Archive | May 15, 2018


The  Editor:  A bunch of our new readers want to know how cats became associated with humans, LL.

Early Cat:   Way back,  the big cats ate early humans, if you could call them that.  Here is an early video.

The smarter cats decided it was best to stay small and take advantage of the developing humans.  They were the first to realize that any creature who would kill a fellow ape/monkey over a drink of water from a hog wallow/ big mud puddle was a creature with an enormous dark side.  

The Editor:   Why did the dogs/canines develop a fondness for humans, EC ?

A Leopard Can’t Change It’s Spots Cat:  Dogs are stupid pack animals.  Early cats would bring the monkeys/apes dead lizards to stay in good stead.  We still don’t trust humans.   They have developed a bunch since the monkey days.  The small felines are watching the devils.

The Editor:   Who are the most dangerous devils now, ALCCISC ?

The politicians are the most devious, deceitful, greedy, slimy, people and are free to steal public money.  If you review the hog wallow scene again, the apes/monkeys look strangely like Pelosi, Waters, Clinton, Schumer, Pocahontas,  and the rest of the Progressives who want your money and God given rights.

TE:   Could you tell our loyal readers what happened after the mud puddle revelation ?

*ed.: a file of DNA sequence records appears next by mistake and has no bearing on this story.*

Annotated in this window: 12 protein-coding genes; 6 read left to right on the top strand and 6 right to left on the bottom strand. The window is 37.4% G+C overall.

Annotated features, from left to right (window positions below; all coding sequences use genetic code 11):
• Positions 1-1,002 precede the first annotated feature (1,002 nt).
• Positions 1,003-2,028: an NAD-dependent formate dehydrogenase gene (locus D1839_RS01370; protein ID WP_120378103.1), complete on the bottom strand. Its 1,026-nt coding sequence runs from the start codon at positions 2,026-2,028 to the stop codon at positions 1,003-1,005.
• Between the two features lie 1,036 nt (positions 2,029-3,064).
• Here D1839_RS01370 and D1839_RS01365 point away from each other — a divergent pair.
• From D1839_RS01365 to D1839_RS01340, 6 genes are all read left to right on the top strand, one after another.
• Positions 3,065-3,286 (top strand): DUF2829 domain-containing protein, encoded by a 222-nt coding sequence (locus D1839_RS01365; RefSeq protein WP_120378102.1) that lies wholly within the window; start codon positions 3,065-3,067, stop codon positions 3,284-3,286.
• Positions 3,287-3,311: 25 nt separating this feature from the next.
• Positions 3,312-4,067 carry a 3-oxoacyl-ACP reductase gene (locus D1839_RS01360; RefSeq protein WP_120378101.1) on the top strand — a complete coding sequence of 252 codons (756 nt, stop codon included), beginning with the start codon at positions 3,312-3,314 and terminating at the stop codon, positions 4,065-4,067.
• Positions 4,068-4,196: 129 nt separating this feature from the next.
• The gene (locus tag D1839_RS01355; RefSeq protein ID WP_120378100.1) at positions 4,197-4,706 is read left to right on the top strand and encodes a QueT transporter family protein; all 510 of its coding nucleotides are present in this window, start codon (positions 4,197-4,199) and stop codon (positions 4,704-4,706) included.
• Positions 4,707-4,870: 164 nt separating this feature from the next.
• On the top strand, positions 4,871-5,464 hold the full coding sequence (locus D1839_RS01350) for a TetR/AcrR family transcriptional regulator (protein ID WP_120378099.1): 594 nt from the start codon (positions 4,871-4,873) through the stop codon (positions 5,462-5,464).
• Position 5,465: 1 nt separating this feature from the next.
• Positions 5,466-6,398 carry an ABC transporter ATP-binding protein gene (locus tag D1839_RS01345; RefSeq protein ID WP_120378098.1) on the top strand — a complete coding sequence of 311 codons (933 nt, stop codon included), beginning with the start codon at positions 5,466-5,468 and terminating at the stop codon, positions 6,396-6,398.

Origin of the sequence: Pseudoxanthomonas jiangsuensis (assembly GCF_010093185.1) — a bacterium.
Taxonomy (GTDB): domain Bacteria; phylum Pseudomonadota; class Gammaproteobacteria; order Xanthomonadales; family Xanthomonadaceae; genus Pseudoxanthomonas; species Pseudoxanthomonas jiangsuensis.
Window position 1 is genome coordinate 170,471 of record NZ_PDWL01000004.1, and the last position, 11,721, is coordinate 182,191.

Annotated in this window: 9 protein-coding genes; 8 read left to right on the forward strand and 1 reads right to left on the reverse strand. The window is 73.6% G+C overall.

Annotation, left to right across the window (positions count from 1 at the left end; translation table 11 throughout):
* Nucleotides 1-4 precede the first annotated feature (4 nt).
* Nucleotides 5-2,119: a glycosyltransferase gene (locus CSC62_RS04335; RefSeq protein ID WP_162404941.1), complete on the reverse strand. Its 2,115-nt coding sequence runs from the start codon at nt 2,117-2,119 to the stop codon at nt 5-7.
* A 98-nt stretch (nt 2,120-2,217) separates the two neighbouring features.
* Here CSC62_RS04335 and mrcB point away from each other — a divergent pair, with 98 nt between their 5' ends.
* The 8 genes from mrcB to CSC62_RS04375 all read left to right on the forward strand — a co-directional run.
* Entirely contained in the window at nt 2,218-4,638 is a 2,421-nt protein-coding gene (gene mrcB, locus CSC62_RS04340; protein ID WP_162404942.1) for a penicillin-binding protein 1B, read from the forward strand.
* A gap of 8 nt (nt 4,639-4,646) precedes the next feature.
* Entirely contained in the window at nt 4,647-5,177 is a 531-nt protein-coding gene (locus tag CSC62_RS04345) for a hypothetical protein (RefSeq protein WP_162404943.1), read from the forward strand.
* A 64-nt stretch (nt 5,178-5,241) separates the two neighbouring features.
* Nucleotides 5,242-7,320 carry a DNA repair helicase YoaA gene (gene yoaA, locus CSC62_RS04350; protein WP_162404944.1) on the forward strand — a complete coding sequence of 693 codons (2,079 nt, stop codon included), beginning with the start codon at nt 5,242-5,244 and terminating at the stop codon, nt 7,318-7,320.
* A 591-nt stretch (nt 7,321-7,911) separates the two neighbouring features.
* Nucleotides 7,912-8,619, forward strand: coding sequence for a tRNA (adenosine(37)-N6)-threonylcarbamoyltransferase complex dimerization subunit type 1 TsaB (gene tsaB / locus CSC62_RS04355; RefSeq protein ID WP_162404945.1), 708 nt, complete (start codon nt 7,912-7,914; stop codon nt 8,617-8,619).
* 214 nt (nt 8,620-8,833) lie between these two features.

I sure will, in another article.  In the meantime be careful.

Astronomy Picture of the Day

Kepler’s House in Linz
Image Credit & Copyright: Erich Meyer (Astronomical Society of Linz)

Explanation: Four hundred years ago today (May 15, 1618) Johannes Kepler discovered the simple mathematical rule governing the orbits of the solar system’s planets, now recognized as Kepler’s Third Law of planetary motion. At that time he was living in this tall house on The Hofgasse, a narrow street near the castle and main square of the city of Linz, Austria, planet Earth. The conclusive identification of this residence (Hofgasse 7) as the location of the discovery of his third law is a recent discovery itself. Erich Meyer of the Astronomical Society of Linz was able to solve the historical mystery, based in part on descriptions of Kepler’s own observations of lunar eclipses. A key figure in the 17th century scientific revolution, Kepler supported Galileo’s discoveries and the Copernican system of planets orbiting the Sun instead of the Earth. He showed that planets move in ellipses around the Sun (Kepler’s First Law), that planets move proportionally faster in their orbits when they are nearer the Sun (Kepler’s Second Law), and that more distant planets take proportionally longer to orbit the Sun (Kepler’s Third Law).

Tomorrow’s picture: the rotating LMC